Donalene is currently an Assistant Counsel at Office of Legislative Counsel for the U.S. House of Representatives. In her free time, Donalene enjoys reading dystopian fiction and exploring hiking trails in the DMV area.
The Internet Law and Policy Foundry (ILPF) is excited to invite you to the second event in our Diversity and Inclusion Event Series, which explores how issues of diversity, inclusion, and equity intersect with the internet law and policy spaces.
Time and time again, research has indicated that a diverse workforce can introduce a broad array of perspectives into an organization and can yield a significant number of additional benefits including increased employee engagement, more informed and creative decision-making, increased innovation, greater productivity, and decreased employee turnover. Despite this, entities in the technology policy space still struggle to integrate diversity and inclusion in their workplaces. Join the Internet Law and Policy Foundry for a virtual panel discussion on how tech policy organizations can hire and build diverse workforces, establish workplace cultures that promote an inclusive environment, and address issues of implicit and explicit bias.
Event will take place on Thursday at 3 PM EST. Register here. Webinar information will be provided to registrants on the day of the event.
About this Event
The digital divide disproportionately impacts communities of color and other marginalized groups, who often lack reliable and affordable access to the internet. These issues have been compounded by the unprecedented COVID-19 pandemic. This year’s policy will convene a diverse set of students and early career professionals to ideate solutions related to disparities in access to the internet.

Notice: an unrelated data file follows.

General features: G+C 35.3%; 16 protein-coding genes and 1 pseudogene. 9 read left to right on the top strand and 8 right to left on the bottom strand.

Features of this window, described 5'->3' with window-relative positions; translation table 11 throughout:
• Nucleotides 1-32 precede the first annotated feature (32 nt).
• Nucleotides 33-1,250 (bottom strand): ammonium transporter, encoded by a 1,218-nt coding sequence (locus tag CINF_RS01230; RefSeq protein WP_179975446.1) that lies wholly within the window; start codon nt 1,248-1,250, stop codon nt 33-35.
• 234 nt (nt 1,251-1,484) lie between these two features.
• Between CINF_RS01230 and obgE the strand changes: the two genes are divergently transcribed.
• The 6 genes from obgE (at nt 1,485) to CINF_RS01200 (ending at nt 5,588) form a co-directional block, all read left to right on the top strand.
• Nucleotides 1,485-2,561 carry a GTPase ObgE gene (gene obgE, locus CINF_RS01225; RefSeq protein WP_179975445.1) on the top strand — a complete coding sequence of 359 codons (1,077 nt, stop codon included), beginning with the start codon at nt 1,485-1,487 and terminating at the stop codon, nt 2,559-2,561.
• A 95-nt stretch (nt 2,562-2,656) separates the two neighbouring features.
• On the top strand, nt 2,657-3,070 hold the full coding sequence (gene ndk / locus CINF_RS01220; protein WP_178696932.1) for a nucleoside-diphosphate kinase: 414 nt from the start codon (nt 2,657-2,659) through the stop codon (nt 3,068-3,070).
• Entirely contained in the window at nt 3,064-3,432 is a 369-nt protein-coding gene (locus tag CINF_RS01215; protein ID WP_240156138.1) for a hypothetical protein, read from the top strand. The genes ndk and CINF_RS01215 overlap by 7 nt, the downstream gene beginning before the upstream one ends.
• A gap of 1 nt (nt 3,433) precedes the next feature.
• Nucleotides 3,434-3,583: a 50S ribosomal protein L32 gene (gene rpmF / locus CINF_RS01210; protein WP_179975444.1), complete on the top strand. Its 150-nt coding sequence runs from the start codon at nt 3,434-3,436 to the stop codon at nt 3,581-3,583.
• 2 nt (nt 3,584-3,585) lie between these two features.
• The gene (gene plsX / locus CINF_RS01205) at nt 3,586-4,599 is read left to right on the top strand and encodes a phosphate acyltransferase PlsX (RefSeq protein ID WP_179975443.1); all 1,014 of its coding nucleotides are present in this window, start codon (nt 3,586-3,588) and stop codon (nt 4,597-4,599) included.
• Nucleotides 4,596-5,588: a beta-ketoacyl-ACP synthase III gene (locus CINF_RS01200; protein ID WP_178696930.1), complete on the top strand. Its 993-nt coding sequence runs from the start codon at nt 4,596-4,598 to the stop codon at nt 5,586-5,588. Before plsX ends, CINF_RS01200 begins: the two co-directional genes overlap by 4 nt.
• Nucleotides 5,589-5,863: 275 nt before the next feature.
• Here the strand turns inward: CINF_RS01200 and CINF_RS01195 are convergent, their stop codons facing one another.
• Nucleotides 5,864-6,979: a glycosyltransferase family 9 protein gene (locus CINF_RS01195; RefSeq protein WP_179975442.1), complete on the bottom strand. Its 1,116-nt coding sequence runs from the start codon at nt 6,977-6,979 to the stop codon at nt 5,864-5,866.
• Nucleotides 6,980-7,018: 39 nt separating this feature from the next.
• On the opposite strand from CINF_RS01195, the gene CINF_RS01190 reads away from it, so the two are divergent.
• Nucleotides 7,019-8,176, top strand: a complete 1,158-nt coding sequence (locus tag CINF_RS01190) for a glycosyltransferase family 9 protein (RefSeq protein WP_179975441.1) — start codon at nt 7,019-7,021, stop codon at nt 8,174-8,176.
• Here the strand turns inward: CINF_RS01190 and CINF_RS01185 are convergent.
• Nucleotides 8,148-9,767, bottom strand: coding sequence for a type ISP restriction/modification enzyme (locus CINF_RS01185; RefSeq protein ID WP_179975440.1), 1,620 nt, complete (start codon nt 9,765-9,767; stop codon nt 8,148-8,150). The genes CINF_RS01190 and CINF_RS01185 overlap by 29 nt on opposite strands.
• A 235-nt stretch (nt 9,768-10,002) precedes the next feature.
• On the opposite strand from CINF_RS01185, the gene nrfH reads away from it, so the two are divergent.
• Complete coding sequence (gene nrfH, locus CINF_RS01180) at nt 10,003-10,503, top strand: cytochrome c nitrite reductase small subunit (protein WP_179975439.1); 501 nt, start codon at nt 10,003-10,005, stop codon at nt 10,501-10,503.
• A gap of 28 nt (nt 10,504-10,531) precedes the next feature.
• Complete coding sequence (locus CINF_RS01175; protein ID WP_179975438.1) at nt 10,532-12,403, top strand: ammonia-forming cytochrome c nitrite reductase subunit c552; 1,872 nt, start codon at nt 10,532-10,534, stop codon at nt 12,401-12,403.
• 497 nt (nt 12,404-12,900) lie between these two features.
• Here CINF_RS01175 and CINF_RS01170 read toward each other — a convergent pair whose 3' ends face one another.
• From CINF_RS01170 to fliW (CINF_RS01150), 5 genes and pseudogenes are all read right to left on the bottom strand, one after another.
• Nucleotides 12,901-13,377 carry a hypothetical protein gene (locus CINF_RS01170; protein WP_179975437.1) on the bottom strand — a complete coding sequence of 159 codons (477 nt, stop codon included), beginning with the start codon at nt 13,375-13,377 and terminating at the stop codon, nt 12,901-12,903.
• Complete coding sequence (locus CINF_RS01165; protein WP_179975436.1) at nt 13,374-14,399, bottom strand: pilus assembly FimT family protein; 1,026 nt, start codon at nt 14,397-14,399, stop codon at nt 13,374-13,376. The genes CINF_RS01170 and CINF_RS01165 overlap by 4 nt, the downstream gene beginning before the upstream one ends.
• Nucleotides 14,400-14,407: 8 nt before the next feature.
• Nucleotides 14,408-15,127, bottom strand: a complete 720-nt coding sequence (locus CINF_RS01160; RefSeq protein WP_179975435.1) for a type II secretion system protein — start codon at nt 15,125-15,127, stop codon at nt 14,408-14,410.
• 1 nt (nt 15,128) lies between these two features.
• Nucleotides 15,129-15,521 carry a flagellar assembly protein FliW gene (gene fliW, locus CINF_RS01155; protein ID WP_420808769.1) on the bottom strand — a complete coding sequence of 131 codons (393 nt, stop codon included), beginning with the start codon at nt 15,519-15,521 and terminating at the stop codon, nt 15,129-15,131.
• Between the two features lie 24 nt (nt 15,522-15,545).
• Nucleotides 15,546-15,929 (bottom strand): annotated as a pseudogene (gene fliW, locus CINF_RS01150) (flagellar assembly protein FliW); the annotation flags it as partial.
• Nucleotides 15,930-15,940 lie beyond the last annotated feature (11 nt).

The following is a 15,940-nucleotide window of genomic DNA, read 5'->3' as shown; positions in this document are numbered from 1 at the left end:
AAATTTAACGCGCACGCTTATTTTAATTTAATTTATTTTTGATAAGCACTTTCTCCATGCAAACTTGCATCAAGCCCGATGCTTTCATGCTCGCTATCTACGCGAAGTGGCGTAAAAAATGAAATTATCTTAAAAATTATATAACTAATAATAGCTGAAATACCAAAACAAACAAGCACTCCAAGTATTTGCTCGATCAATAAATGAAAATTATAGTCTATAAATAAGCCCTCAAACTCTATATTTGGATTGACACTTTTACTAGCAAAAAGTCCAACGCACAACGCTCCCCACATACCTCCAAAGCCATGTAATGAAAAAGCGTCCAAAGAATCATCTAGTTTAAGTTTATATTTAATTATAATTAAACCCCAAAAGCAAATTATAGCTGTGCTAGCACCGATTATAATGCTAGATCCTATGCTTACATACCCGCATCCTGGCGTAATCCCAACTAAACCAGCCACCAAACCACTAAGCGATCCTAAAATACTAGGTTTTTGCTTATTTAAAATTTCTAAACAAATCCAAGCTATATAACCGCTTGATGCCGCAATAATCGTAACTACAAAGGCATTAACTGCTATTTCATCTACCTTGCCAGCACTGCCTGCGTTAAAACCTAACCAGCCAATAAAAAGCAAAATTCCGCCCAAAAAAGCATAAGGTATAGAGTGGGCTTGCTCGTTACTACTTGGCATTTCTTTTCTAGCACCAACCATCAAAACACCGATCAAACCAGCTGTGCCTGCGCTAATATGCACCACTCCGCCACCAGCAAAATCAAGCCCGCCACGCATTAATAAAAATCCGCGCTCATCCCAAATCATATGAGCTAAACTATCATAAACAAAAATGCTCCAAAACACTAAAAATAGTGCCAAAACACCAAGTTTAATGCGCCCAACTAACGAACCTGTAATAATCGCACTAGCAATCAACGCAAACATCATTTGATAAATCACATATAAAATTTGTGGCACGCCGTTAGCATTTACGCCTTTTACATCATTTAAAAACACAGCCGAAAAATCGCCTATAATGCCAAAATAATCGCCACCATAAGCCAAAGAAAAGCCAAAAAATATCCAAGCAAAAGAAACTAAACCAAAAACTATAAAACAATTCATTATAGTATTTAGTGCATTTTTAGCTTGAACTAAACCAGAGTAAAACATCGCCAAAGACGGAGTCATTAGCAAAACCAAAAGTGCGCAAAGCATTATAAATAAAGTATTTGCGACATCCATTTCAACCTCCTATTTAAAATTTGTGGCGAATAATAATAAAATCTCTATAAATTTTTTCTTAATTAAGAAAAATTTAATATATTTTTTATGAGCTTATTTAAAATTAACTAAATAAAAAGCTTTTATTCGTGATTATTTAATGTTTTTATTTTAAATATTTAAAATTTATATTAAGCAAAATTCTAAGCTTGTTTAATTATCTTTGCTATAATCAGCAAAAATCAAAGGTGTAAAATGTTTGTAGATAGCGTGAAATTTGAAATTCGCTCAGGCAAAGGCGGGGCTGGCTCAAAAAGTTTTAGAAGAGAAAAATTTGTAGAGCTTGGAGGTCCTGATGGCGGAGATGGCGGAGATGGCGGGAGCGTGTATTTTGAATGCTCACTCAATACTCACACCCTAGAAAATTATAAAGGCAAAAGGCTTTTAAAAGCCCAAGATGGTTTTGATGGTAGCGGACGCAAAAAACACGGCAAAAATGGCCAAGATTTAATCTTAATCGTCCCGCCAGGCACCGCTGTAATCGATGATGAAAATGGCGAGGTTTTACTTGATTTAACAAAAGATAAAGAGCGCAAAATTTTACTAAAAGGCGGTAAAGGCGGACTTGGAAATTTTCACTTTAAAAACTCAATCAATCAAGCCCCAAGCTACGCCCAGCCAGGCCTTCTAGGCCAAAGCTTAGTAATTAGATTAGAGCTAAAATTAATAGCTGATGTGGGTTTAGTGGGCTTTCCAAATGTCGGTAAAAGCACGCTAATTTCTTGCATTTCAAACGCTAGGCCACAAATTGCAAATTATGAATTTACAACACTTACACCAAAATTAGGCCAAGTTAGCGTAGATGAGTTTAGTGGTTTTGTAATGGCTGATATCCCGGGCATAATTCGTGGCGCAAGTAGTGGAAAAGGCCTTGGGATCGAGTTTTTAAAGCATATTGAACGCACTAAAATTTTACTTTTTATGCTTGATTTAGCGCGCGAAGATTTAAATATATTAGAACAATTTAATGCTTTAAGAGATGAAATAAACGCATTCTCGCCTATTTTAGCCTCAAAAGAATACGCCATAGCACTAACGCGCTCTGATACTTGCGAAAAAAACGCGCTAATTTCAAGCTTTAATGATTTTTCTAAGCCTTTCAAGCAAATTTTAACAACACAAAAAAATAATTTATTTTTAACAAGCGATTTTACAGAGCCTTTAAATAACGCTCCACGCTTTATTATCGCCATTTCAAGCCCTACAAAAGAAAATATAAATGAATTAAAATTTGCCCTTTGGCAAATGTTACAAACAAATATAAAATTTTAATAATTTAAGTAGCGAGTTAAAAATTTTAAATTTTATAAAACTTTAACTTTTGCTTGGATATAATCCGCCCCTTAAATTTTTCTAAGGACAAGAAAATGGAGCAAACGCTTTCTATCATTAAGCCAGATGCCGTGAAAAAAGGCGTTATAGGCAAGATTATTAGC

Registration will be open until November 7 via this link (you could additionally register through Eventbrite only if you wish to donate to the foundry and help us grow.)
Registered guests will receive more details about the event.
The Internet Law and Policy Foundry’s Diversity and Inclusion Event Series: Understanding Algorithmic Discrimination.
About this Event
Please join the Internet Law and Policy Foundry for a panel discussion on how algorithms can perpetuate historical biases in areas such as housing, employment, and credit and how policymakers and internet platforms can tackle these issues.Link will be provided before the event.
Speakers and bios:
Dr. Nicol Turner Lee
Dr. Nicol Turner Lee is a senior fellow in Governance Studies, the director of the Center for Technology Innovation, and serves as Co-Editor-In-Chief of TechTank. Dr. Turner Lee comes to Brookings from the Multicultural Media, Telecom and Internet Council (MMTC). Prior to joining MMTC, Dr. Turner Lee was vice president and the first director of the Media and Technology Institute at the Joint Center for Political and Economic Studies. Dr. Turner Lee graduated from Colgate University magna cum laude and has a M.A. and Ph.D. in Sociology from Northwestern University.
Hodan Omaar is an analyst focusing on AI policy at ITIF’s Center for Data Innovation. Previously, she worked as a senior consultant on technology and risk management in London and as a crypto-economist in Berlin. She has an MA in economics and mathematics from the University of Edinburgh.
Morgan Williams is the general counsel for the National Fair Housing Alliance. Williams is responsible for leading NFHA’s strategic and tactical legal initiatives and affairs. Williams leads NFHA’s efforts to pursue pioneering litigation under the federal Fair Housing Act, often utilizing testing-based evidence and working in partnership with NFHA’s network of local fair housing centers.
Spandana Singh is a policy analyst with New America’s Open Technology Institute, where she researches and reports on policies and practices related to algorithmic decision-making, content moderation, transparency reporting, intermediary liability, and disinformation. She is currently also a Fellow at and the Vice President of the Internet Law & Policy Foundry, as well as a Non-Resident Fellow at the Esya Centre in New Delhi.